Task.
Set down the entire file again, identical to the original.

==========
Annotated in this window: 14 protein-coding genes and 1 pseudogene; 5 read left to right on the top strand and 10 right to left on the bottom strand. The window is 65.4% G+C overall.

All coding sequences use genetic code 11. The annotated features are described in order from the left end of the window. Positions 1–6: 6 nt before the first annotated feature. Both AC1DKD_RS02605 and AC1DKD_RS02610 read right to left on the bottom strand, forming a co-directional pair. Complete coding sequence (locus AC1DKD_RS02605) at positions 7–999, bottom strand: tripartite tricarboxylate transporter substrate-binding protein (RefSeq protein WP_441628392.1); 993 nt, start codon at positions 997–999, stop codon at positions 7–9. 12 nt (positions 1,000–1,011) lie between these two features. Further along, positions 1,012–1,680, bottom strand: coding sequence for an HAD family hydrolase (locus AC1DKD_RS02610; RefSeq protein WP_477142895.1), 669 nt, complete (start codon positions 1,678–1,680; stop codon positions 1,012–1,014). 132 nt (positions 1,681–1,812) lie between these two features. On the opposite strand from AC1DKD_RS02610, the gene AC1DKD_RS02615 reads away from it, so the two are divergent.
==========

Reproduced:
Annotated in this window: 14 protein-coding genes and 1 pseudogene; 5 read left to right on the top strand and 10 right to left on the bottom strand. The window is 65.4% G+C overall.

All coding sequences use genetic code 11. The annotated features are described in order from the left end of the window. Positions 1–6: 6 nt before the first annotated feature. Both AC1DKD_RS02605 and AC1DKD_RS02610 read right to left on the bottom strand, forming a co-directional pair. Complete coding sequence (locus AC1DKD_RS02605) at positions 7–999, bottom strand: tripartite tricarboxylate transporter substrate-binding protein (RefSeq protein WP_441628392.1); 993 nt, start codon at positions 997–999, stop codon at positions 7–9. 12 nt (positions 1,000–1,011) lie between these two features. Further along, positions 1,012–1,680, bottom strand: coding sequence for an HAD family hydrolase (locus AC1DKD_RS02610; RefSeq protein WP_477142895.1), 669 nt, complete (start codon positions 1,678–1,680; stop codon positions 1,012–1,014). 132 nt (positions 1,681–1,812) lie between these two features. On the opposite strand from AC1DKD_RS02610, the gene AC1DKD_RS02615 reads away from it, so the two are divergent.